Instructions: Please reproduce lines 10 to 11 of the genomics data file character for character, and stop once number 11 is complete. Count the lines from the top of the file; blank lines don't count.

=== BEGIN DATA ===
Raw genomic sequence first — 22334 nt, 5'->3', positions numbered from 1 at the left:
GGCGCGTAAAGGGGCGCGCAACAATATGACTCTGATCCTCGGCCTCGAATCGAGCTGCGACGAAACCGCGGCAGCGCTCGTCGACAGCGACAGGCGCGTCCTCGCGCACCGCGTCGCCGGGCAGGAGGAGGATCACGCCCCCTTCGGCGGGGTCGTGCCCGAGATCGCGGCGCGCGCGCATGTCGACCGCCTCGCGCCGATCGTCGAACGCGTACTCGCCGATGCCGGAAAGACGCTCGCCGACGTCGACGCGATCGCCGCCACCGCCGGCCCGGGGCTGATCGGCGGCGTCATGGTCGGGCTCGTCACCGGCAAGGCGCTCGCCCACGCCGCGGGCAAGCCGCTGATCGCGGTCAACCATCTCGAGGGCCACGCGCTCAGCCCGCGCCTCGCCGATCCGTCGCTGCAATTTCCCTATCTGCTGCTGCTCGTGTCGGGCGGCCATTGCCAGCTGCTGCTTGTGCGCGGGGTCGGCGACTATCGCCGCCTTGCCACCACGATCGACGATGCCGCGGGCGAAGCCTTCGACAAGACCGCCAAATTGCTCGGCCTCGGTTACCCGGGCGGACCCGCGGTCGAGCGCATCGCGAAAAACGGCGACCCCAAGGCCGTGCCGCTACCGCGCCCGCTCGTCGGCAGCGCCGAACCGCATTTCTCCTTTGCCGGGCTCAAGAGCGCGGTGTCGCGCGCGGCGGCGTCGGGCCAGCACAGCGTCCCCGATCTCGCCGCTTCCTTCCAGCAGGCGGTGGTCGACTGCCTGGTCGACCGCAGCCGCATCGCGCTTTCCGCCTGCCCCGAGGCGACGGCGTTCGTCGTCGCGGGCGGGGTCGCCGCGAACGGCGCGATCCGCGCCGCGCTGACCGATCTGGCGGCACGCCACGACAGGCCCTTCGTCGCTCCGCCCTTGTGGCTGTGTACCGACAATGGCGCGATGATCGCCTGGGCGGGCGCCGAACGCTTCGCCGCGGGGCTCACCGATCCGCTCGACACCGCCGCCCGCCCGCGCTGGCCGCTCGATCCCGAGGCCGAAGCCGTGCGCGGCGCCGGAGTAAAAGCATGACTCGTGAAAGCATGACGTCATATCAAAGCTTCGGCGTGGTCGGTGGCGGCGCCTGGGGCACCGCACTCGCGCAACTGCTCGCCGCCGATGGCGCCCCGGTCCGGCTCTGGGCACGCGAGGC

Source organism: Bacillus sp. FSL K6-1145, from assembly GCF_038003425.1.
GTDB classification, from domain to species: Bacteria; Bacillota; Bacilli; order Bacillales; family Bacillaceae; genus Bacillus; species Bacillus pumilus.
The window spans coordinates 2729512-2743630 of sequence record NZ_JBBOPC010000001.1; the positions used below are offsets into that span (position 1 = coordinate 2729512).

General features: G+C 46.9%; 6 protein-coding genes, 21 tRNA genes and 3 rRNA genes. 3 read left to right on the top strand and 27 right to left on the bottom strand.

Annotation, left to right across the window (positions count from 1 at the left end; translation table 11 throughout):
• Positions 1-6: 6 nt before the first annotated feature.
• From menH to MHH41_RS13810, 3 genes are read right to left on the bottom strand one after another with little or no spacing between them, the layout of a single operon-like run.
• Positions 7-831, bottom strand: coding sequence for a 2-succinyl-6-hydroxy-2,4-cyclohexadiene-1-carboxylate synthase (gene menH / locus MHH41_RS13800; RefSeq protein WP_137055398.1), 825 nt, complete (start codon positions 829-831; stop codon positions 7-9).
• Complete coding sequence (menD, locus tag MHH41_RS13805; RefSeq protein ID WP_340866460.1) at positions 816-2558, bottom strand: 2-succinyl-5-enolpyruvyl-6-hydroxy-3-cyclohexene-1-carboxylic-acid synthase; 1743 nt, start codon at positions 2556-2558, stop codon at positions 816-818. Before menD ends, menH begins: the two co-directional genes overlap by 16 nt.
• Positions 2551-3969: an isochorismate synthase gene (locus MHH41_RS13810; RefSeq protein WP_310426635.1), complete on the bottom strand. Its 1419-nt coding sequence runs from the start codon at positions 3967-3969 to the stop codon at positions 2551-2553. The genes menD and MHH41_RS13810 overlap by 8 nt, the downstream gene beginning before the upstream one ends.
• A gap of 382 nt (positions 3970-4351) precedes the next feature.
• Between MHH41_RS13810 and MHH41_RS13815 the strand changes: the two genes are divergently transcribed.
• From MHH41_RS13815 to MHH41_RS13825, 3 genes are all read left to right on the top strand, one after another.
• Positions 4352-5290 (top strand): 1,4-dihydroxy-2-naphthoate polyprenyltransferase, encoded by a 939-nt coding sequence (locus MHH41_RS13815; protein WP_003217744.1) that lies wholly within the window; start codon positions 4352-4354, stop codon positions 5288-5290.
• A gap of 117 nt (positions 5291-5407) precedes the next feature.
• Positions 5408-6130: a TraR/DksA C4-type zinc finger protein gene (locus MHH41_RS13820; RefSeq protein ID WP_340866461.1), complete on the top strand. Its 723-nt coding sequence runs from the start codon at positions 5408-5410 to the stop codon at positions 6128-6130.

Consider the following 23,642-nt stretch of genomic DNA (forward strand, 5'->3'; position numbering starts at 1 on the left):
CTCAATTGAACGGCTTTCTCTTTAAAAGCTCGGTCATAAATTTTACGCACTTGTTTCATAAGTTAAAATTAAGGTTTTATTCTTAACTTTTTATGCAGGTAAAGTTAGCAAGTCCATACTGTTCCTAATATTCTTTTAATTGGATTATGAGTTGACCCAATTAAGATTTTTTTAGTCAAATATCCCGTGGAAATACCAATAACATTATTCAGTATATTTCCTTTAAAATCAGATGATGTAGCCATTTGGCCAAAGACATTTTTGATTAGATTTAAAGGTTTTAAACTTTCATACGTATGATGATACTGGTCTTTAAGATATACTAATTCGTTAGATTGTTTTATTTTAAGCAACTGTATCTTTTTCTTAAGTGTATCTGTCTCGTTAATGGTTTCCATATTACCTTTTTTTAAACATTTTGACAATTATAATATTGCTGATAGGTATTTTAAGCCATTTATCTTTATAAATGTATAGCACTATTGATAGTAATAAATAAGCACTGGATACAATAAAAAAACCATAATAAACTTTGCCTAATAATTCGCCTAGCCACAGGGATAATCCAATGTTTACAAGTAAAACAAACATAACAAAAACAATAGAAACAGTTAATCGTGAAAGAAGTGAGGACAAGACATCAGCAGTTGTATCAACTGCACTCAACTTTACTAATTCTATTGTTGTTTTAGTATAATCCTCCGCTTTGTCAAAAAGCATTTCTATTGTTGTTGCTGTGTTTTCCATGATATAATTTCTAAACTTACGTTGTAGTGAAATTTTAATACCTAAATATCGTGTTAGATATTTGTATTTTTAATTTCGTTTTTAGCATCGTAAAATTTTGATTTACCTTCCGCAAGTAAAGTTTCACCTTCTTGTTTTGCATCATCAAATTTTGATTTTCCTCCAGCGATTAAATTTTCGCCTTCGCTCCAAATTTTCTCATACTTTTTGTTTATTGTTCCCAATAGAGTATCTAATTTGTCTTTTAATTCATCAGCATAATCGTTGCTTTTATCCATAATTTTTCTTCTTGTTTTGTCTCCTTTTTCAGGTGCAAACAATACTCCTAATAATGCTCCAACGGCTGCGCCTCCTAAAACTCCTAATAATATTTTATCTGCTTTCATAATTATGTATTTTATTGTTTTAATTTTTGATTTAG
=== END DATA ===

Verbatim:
• Positions 7-831, bottom strand: coding sequence for a 2-succinyl-6-hydroxy-2,4-cyclohexadiene-1-carboxylate synthase (gene menH / locus MHH41_RS13800; RefSeq protein WP_137055398.1), 825 nt, complete (start codon positions 829-831; stop codon positions 7-9).
• Complete coding sequence (menD, locus tag MHH41_RS13805; RefSeq protein ID WP_340866460.1) at positions 816-2558, bottom strand: 2-succinyl-5-enolpyruvyl-6-hydroxy-3-cyclohexene-1-carboxylic-acid synthase; 1743 nt, start codon at positions 2556-2558, stop codon at positions 816-818. Before menD ends, menH begins: the two co-directional genes overlap by 16 nt.